menu

Contact Us

1 (800) 723-1166 |

Malware

HomeMalware
HomeMalware

Carbanak Group uses Google for Malware Command-and-Control

Forcepoint Security Labs™ recently investigated a trojanized RTF document which we tied to the Carbank criminal gang. The document contains an encoded Visual Basic Script (VBScript) typical of previous Carbanak malware. Recent samples of the malware have now included the ability to use Google services for command-and-control (C&C) communication. We have notified Google of the abuse and are working with them to share additional information.

MM Core In-Memory Backdoor Returns as "BigBoss" and "SillyGoose"

In October 2016 Forcepoint Security Labs™ discovered new versions of the MM Core backdoor being used in targeted attacks. Also known as “BaneChant”, MM Core is a file-less APT which is executed in memory by a downloader component.

The Many Evolutions of Locky

First spotted in February 2016, the Locky crypto-ransomware has become a dangerous threat to both large organisations and residential users alike. In this blog we give a brief overview of what Locky is and cover the significant aspects of its infamous history.

BITTER: A Targeted Attack Against Pakistan

Introduction

Forcepoint Security Labs™ recently encountered a strain of attacks that appear to target Pakistani nationals. We named the attack "BITTER" based on the network communication header used by the latest variant of remote access tool (RAT) used:

Our investigation indicates that the campaign has existed since at least November 2013 but has remained active until today. This post intends to share the results of our research.

Highly Evasive Code Injection Awaits User Interaction Before Delivering Malware

On September 27, 2016 Forcepoint Security Labs noticed that the Russian boxing site allboxing[.]ru was compromised. The site is injected with code that attempts to silently redirect users to a third party website containing an exploit and a Russian banking trojan. The injected code employs several evasion tactics, and ensures that the redirect only occurs when there is significant user interaction on the website.

Zeus Delivered by DELoader to Defraud Customers of Canadian Banks

Throughout September 2016 we have observed an actor sending malware to Canadian nationals by e-mail. Upon investigation we have determined the malware payload to be DELoader, which downloads a Zeus variant banking trojan upon execution.

E-mail Lures

The e-mails typically pretend to be from the Canada Revenue Agency (CRA) claiming that the individual has a tax payment outstanding.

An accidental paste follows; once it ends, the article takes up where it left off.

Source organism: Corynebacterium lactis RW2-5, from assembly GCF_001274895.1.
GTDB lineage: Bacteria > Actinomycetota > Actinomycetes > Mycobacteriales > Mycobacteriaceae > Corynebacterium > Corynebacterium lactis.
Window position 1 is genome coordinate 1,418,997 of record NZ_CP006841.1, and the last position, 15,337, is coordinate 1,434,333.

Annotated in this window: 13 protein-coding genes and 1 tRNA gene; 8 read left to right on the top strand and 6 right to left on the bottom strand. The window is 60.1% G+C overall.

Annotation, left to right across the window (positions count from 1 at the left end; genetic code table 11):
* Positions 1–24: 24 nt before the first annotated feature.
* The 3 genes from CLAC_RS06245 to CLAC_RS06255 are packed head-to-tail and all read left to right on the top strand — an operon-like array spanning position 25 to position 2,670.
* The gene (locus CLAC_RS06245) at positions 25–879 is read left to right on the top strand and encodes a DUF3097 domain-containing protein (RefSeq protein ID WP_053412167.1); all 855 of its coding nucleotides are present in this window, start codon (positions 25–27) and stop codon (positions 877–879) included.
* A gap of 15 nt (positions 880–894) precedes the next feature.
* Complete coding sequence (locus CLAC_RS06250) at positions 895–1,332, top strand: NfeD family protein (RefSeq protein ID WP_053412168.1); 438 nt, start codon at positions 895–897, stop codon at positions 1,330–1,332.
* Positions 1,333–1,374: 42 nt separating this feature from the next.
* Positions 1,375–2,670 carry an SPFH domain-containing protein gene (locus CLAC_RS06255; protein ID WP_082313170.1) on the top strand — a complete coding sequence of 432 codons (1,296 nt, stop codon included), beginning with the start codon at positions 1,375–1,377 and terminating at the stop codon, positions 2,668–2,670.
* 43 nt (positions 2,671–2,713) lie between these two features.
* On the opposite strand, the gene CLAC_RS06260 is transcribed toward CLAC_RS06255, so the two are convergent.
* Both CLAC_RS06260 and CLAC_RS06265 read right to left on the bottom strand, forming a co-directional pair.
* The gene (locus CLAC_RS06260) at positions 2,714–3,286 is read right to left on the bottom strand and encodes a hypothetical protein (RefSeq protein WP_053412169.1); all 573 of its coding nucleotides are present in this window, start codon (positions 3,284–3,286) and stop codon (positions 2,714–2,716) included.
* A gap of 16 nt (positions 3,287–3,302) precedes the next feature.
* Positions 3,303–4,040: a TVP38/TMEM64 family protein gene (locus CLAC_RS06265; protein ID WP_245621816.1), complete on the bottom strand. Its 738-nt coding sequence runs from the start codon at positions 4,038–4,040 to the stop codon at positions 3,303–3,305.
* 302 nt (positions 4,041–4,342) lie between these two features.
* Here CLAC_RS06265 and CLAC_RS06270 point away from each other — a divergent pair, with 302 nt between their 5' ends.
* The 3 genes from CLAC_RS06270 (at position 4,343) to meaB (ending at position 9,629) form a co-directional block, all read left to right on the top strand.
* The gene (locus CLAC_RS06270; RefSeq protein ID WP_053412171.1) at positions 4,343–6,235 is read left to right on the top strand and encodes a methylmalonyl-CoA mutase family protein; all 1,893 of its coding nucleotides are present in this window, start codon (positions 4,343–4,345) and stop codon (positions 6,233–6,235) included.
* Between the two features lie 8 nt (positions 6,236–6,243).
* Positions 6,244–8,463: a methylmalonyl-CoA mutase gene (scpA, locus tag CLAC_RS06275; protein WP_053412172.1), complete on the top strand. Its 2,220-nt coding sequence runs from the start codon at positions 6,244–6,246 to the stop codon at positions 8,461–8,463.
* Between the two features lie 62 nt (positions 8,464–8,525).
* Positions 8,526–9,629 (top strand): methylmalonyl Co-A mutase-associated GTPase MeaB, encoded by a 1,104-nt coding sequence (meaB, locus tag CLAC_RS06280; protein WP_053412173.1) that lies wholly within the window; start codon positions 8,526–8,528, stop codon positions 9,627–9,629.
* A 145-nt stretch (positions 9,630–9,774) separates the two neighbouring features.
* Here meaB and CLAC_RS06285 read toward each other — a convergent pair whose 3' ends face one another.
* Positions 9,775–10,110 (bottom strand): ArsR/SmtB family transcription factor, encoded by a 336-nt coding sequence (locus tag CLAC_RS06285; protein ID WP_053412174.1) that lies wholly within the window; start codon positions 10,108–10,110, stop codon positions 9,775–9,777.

Dridex in the Shadows - Blacklisting, Stealth, and Crypto-Currency

Dridex has drastically reduced in volume throughout 2016. Actors are now appearing to prefer crypto-ransomware such as Locky over the infamous banking trojan. However, Dridex is still being actively developed.  Here is Forcepoint Security Labs we have seen a number of changes and improvements over the last few months.

NELocker - A Javascript Ransomware Boilerplate

An actor known for distributing the Kovter and Miuref (aka Boaxxe) malware families has been working on a Javascript-based Nemucod ransomware for several months. Recently the actor has begun dropping legitimate command line utilities like 7Zip and PHP onto infected systems to perform the encryption.

Cerber Actor Distributing Malware Over E-mail Via WSF Files

Last week we tracked an interesting e-mail campaign that was distributing double zipped files with Windows Script Files (WSFs) inside. When executed, these WSFs downloaded the Cerber crypto-ransomware. Cerber has previously been seen distributed via exploit kits and over e-mail using DOC files with macros. This is the first time that we have seen Cerber distributed via the use of WSFs.

E-mail Lure

The e-mail lures followed a convention of "[someone@somewhere.tld] Invoice-or-bill-related-subject-line". For example:

JIGSAW - Some of the Missing Pieces

Forcepoint Security Labs has already blogged recently about the JIGSAW crypto-ransomware outbreaks that have been reported in the media.  We decided to perform a little more investigation into the malware and see what we could find.  What we briefly found offers some insight into the economics of JIGSAW, the 'black' marketplace it is traded from and the level (or absence) of sophistication in the author and his/her customers.

Pages